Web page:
The Library of Bangladesh

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Only for readers in India. 

M.R.P.: ₹1996

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Explore the unique realities and bitter and beautiful truths of everyday life in Bangladesh through these four powerful books by some of country’s most well-known contemporary authors: 

1. Letters of Blood


Translated by Arunava Sinha

Bengali writer Riza Rahman’s numerous novels and short stories bring to life the difficult, mostly forgotten lives of Bangladesh’s poorest and most disadvantaged citizens. Her novel Letters of Blood is set in the often violent world of prostitution in Bangladesh. Rahman brings great sensitivity and insight to her chronicles of the lives of women trapped in that bleak world as they face the constant risk of physical abuse, disease, and pregnancy, while also all too often struggling with drug addiction. Published originally in Bengali in the 1978, Letters of Blood created a huge stir in Bangladesh for its frank depiction of the horrors of prostitution. Now available in English with a note from the author, this powerful, unforgettable story depicts a hard way of life, imbuing the women’s stories with great empathy and compassion.

2. The Mercenary


Translated by Shabnam Nadiya

This gripping novel brilliantly straddles the divide between thrillers and literature. Moinul Ahsan Saber here tells the story of Kobej Lethel, a ruthless soldier of fortune employed by a corrupt village chief. Lethel has never had a problem with the job before: he gets an assignment and handles it, even if that entails violence. But during Bangladesh’s War of Independence, the chief sides with the Pakistani army as it carries out unspeakable atrocities. Suddenly, Lethel can no longer accept his role—he refuses, and rebels. But the transformation proves temporary: by the end of the war, he’s back to his old ways, fighting for nothing more than a paycheck, on nothing more than an order.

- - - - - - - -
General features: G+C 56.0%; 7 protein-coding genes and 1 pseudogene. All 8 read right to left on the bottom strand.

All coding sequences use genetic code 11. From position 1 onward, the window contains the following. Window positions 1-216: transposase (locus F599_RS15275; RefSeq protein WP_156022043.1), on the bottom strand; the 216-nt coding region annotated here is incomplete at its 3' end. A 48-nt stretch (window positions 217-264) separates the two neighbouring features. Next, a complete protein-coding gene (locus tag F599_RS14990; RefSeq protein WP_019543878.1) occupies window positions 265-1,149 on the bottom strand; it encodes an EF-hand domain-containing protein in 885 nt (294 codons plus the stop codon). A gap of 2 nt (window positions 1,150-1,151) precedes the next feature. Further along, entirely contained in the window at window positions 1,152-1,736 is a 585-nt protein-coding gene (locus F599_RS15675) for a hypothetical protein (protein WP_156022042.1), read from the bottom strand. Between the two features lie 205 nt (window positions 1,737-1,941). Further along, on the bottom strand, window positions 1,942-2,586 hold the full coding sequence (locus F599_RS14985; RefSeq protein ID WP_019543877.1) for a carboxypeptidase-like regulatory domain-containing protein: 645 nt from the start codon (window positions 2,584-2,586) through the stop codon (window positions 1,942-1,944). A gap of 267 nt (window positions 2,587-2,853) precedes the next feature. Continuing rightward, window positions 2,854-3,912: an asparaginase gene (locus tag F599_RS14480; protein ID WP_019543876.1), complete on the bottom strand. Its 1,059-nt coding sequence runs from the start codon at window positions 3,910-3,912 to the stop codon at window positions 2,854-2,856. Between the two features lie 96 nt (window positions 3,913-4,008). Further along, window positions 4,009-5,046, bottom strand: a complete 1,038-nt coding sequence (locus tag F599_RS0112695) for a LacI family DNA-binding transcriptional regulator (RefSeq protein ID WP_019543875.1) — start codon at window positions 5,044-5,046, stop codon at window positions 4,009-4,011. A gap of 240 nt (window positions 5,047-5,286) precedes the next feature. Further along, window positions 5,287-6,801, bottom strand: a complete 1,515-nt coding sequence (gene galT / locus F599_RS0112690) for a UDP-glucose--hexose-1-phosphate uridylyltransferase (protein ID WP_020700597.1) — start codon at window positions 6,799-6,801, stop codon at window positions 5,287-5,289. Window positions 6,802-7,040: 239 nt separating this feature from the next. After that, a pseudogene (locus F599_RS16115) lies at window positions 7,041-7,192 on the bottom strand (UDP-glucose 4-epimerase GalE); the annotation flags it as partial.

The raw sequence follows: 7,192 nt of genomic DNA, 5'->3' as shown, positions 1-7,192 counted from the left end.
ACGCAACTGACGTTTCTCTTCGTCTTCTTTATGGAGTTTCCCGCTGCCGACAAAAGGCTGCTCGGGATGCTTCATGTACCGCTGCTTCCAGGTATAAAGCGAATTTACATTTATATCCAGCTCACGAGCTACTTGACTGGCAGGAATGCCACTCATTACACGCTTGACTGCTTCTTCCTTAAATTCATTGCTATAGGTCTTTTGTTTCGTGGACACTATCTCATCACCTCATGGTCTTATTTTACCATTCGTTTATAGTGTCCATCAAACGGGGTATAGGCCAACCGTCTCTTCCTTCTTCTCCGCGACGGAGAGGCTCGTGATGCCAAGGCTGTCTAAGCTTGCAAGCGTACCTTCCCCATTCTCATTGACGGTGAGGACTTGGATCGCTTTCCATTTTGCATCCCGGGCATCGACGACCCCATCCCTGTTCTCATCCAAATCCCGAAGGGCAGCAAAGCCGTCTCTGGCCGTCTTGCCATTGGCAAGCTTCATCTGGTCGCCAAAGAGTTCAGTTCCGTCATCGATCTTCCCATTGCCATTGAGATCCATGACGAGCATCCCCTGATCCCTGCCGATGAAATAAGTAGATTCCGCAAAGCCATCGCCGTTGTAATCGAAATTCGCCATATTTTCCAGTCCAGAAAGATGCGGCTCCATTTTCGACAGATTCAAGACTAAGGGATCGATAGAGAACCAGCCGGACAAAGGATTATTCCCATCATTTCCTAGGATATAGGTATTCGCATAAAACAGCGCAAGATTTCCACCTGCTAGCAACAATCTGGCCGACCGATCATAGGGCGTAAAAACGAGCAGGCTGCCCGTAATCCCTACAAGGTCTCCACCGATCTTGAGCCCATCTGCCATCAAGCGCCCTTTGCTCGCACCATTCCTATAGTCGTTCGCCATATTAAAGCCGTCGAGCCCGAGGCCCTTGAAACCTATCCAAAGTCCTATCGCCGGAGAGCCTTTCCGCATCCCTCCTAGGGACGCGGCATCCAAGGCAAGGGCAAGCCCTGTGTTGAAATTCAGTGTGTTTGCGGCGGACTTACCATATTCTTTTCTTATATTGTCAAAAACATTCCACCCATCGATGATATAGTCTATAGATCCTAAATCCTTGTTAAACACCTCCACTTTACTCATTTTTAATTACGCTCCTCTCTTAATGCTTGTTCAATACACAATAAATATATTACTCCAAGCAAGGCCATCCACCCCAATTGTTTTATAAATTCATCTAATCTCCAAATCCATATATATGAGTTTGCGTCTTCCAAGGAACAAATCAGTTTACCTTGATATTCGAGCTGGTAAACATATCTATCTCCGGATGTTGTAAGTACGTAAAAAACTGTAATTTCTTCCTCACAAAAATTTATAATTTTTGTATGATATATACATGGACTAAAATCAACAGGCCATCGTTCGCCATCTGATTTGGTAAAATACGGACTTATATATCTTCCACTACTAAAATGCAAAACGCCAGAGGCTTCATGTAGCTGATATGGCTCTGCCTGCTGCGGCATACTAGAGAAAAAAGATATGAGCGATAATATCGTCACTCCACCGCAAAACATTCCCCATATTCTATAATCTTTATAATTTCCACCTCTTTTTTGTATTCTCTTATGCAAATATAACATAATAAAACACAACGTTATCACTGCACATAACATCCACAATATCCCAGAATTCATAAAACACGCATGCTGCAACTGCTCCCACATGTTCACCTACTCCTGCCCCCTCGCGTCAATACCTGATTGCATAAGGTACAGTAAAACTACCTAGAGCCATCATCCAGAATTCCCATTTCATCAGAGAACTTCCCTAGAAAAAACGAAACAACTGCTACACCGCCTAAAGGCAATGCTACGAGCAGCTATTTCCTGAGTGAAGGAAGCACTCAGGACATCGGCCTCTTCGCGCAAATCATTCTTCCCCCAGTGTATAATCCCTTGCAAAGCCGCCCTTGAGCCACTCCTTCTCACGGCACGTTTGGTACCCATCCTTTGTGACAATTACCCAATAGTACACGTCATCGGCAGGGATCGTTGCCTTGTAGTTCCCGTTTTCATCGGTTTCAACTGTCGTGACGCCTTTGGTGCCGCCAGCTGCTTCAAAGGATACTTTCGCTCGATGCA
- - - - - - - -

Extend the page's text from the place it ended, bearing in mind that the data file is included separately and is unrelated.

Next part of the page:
3. ‘Blue Venom’ and ‘Forbidden Incense’


Translated by Saugata Ghosh

Bangladesh in 1971 showed vividly, and terribly, the deadly effects of war. Piles of corpses, torture cells, ash and destruction everywhere in the wake of the Pakistani army’s attacks on Bengali people. Blue Venom and Forbidden Incense, two novellas by Bangladeshi writer Syed Shamsul Haq, bear bleak witness to the mindless violence and death of that period. Blue Venom tells the story of a middle-aged middle manager who is arrested and taken to a cell, where he is slowly tortured to death for being a namesake of the rebel poet Kazi Nazrul Islam. Forbidden Incense, meanwhile, tells of a woman’s return to her father’s village after her husband is kidnapped by the army. In the village, she meets a boy with a Muslim name whose entire family has been killed; as they attempt together to gather and bury scattered corpses, they too are caught by the killers. 

4. The Agony of the Ghost


Translated by Bhaskar Chattopadhyay

Hasan Azizul Huq is known for his stories that bring a powerful social consciousness to bear on the lives of ordinary people in contemporary Bangladesh—but doing so with surprising twists to what we think of as the typical grounds of realistic fiction. The Agony of the Ghost gathers twelve remarkable stories from his large oeuvre that offer a sense of the range of his insights and approaches. In ‘Without Name or Lineage’, a man returns home in search of his wife and son after the war, only to find them in ways both unexpected and expected. Another story finds a sorcerer dying without revealing his secrets to three brothers who had been trying to compel him to tell—and strange deaths follow. In ‘Throughout the Afternoon’, a disarmingly simple story, a young boy awaits his grandfather’s death. In all the stories, the lives of the most disadvantaged people in Bengali society are revealed in harrowing, unforgettable detail.


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ISBN: LibBangladesh
Format: Bundle
Rights: UCP
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